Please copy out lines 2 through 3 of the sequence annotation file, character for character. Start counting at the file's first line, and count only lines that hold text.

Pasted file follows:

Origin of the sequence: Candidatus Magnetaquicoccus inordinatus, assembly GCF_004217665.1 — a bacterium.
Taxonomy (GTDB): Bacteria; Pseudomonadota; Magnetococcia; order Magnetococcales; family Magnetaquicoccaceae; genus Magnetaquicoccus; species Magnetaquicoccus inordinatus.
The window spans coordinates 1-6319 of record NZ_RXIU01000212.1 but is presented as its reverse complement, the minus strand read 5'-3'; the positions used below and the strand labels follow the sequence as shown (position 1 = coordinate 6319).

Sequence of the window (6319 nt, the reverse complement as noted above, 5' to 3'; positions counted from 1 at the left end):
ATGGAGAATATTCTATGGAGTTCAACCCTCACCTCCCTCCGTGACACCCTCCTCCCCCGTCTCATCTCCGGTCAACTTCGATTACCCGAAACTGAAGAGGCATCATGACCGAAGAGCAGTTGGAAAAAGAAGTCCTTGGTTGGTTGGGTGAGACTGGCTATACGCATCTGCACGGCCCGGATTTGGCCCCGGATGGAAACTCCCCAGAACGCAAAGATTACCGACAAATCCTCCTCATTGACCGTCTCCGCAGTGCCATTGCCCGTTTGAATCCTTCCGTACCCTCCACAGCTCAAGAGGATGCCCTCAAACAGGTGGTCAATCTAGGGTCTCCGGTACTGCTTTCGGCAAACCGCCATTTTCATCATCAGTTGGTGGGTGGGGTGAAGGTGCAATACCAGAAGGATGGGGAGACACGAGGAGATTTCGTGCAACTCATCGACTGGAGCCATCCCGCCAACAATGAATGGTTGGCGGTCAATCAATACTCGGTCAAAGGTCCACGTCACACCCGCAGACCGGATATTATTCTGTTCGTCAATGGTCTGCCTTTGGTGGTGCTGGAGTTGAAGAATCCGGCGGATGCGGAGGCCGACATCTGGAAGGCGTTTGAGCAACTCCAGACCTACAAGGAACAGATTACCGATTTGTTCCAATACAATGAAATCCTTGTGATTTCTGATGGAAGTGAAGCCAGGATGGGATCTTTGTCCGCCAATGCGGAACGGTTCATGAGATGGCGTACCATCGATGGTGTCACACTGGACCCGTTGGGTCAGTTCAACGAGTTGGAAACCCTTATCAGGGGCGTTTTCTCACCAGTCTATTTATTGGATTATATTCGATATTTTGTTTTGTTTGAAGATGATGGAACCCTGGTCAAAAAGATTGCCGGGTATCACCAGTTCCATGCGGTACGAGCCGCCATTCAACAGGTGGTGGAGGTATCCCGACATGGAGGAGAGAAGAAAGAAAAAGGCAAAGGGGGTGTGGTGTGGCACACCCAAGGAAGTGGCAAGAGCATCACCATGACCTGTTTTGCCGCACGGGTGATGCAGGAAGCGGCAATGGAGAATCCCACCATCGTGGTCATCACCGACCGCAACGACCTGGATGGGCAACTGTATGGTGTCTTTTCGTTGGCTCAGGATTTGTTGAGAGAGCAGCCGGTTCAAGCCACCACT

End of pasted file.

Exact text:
Taxonomy (GTDB): Bacteria; Pseudomonadota; Magnetococcia; order Magnetococcales; family Magnetaquicoccaceae; genus Magnetaquicoccus; species Magnetaquicoccus inordinatus.
The window spans coordinates 1-6319 of record NZ_RXIU01000212.1 but is presented as its reverse complement, the minus strand read 5'-3'; the positions used below and the strand labels follow the sequence as shown (position 1 = coordinate 6319).